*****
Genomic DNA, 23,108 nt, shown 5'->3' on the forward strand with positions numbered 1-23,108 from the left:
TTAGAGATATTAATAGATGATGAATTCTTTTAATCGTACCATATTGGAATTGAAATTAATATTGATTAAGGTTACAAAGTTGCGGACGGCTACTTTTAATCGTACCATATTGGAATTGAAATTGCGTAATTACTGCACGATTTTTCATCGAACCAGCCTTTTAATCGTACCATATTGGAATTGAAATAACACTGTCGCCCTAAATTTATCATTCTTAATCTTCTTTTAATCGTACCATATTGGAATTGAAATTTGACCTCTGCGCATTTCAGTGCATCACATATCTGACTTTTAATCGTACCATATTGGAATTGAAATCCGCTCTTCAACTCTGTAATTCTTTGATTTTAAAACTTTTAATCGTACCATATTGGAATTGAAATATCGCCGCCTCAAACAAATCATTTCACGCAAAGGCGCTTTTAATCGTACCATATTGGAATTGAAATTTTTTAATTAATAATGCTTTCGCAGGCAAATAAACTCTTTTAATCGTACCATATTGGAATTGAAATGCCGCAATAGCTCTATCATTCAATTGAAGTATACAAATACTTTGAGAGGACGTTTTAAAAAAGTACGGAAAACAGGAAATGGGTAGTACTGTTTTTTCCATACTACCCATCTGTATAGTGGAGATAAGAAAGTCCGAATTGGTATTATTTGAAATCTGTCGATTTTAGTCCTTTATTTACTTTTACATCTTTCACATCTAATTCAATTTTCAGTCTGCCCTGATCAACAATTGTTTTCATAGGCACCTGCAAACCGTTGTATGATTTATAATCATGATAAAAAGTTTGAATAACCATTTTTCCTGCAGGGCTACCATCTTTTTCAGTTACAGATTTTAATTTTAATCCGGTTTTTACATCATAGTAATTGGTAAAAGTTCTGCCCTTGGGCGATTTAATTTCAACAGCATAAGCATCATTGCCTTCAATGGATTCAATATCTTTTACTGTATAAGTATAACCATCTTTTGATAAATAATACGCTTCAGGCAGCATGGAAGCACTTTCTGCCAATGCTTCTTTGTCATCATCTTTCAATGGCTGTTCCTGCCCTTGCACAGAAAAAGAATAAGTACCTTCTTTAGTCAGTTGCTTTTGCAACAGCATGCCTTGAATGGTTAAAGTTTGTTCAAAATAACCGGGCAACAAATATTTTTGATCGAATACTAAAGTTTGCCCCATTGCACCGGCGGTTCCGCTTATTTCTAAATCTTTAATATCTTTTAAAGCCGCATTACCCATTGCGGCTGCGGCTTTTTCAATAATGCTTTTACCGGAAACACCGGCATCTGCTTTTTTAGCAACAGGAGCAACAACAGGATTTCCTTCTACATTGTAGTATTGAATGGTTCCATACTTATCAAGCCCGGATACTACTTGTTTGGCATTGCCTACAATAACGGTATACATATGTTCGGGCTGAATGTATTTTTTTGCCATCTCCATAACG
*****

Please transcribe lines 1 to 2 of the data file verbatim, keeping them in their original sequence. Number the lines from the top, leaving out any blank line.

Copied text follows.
Genomic DNA, 23,108 nt, shown 5'->3' on the forward strand with positions numbered 1-23,108 from the left:
TTAGAGATATTAATAGATGATGAATTCTTTTAATCGTACCATATTGGAATTGAAATTAATATTGATTAAGGTTACAAAGTTGCGGACGGCTACTTTTAATCGTACCATATTGGAATTGAAATTGCGTAATTACTGCACGATTTTTCATCGAACCAGCCTTTTAATCGTACCATATTGGAATTGAAATAACACTGTCGCCCTAAATTTATCATTCTTAATCTTCTTTTAATCGTACCATATTGGAATTGAAATTTGACCTCTGCGCATTTCAGTGCATCACATATCTGACTTTTAATCGTACCATATTGGAATTGAAATCCGCTCTTCAACTCTGTAATTCTTTGATTTTAAAACTTTTAATCGTACCATATTGGAATTGAAATATCGCCGCCTCAAACAAATCATTTCACGCAAAGGCGCTTTTAATCGTACCATATTGGAATTGAAATTTTTTAATTAATAATGCTTTCGCAGGCAAATAAACTCTTTTAATCGTACCATATTGGAATTGAAATGCCGCAATAGCTCTATCATTCAATTGAAGTATACAAATACTTTGAGAGGACGTTTTAAAAAAGTACGGAAAACAGGAAATGGGTAGTACTGTTTTTTCCATACTACCCATCTGTATAGTGGAGATAAGAAAGTCCGAATTGGTATTATTTGAAATCTGTCGATTTTAGTCCTTTATTTACTTTTACATCTTTCACATCTAATTCAATTTTCAGTCTGCCCTGATCAACAATTGTTTTCATAGGCACCTGCAAACCGTTGTATGATTTATAATCATGATAAAAAGTTTGAATAACCATTTTTCCTGCAGGGCTACCATCTTTTTCAGTTACAGATTTTAATTTTAATCCGGTTTTTACATCATAGTAATTGGTAAAAGTTCTGCCCTTGGGCGATTTAATTTCAACAGCATAAGCATCATTGCCTTCAATGGATTCAATATCTTTTACTGTATAAGTATAACCATCTTTTGATAAATAATACGCTTCAGGCAGCATGGAAGCACTTTCTGCCAATGCTTCTTTGTCATCATCTTTCAATGGCTGTTCCTGCCCTTGCACAGAAAAAGAATAAGTACCTTCTTTAGTCAGTTGCTTTTGCAACAGCATGCCTTGAATGGTTAAAGTTTGTTCAAAATAACCGGGCAACAAATATTTTTGATCGAATACTAAAGTTTGCCCCATTGCACCGGCGGTTCCGCTTATTTCTAAATCTTTAATATCTTTTAAAGCCGCATTACCCATTGCGGCTGCGGCTTTTTCAATAATGCTTTTACCGGAAACACCGGCATCTGCTTTTTTAGCAACAGGAGCAACAACAGGATTTCCTTCTACATTGTAGTATTGAATGGTTCCATACTTATCAAGCCCGGATACTACTTGTTTGGCATTGCCTACAATAACGGTATACATATGTTCGGGCTGAATGTATTTTTTTGCCATCTCCATAACG